Findall/3 in place of bagof/3 or setof/3 a subtle bug?

Why is findall/3 in place of bagof/3 or setof/3 a subtle bug? Do you mean because it doesn’t sort the list of results, like setof/3?

It’s not always a bug, but it can be. The main advantage of findall/3 over bagof/3 is that you don’t need to add the “existential” markers.

Anyway, here’s a long discussion of the problems with findall/3, gathered from various sources:

Thanks, I was curious if I could find something on the internet and, searching, I found dtonhofer’s github repo that you link to above. I gave it a quick once-over. It’s a bit long and I’m too tired, I’ll have to make some time to read it more carefully tomorrow.

I would say that findall/3 is a bug as often as anything else in Prolog is a bug. findall/3 can be dangerous in the hands of students and I’ve sure been surprised by its behaviour in the past but eh, every few years Prolog does something to remind me it doesn’t love me like I do, anyway.

I like how O’Keefe puts it in dtonhofer’s repo. findall/3 is for when you need iteration in Prolog. Well, sometimes you do. As sometimes you need “assignment” (cough setarg/3 cough).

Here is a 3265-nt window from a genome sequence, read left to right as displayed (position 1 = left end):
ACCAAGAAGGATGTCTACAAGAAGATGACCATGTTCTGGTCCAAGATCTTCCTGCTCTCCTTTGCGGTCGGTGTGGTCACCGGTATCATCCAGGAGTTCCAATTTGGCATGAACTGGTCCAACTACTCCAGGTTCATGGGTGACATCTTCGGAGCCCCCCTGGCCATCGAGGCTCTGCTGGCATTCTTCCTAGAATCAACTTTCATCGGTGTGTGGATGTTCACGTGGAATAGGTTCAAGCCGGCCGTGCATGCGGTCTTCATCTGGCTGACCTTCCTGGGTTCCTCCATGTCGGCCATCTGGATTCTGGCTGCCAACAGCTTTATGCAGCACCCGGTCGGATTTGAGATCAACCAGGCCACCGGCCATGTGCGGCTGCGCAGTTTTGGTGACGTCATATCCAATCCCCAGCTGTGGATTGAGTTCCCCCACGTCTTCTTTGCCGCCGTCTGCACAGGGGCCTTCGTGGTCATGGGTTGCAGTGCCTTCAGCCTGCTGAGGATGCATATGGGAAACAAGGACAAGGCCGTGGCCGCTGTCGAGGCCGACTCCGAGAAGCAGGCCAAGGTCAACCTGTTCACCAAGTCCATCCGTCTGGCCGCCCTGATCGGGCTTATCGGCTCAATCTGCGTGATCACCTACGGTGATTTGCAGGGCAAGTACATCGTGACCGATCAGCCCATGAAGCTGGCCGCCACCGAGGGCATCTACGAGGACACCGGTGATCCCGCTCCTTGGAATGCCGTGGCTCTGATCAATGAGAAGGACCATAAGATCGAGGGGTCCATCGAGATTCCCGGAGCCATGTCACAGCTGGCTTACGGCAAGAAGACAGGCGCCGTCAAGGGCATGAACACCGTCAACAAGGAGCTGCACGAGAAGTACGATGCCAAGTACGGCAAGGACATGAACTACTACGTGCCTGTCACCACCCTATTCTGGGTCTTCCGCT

For iteration, I use forall/2 (and sometimes maplist).

library(aggregate) provides both logical versions (bagof, setof) and the non-logical version (findall).

My tl;dr for findall/3 is that it can be used to define non-logical predicates not/1 and var/1 – I think it was Lee Naish who first mentioned this:

another_not(Goal) :- findall(., Goal, []).
another_var(X) :- findall(_, (X=a; X=b), [_,_]).

My code often contains setof(X, pred(X), Xs) -> true ; Xs = []).
Is that better or worse than findall(X, pred(X), X0s), sort(X0s, Xs)? – I leave that to the philosophers debating the number of angels dancing on the head of a pin.

1 Like

No, the main advantage of findall is it’s fast. I never use the other two unless I have a complex case that can only be handled with those existentials. I did use setof and bagof at one time, until I started performance profiling my code and realized bagof dominated the time cost, and replacing with findall solved this problem.

Further, I disagree that any of the problems indicated in the notes are notable in practice.

It’s necessarily a limitation of an answer-collecting predicate that it’s usually only sensible if it terms collected are ground. (This is overstated, but in practice it’s a reliable guide. If you don’t try to do fancy things, you won’t get bit.)

setof is not a first-order logical predicate. It’s also not standard logic despite attempts. If I ask “what is the set of all X such that foo(X)”, I (thinking logically) expect a set, whether empty or not. I don’t expect finding no matches to mean I need to abandon my current train of thought. And in practice, I virtually never found that fail is a more useful answer than X = [].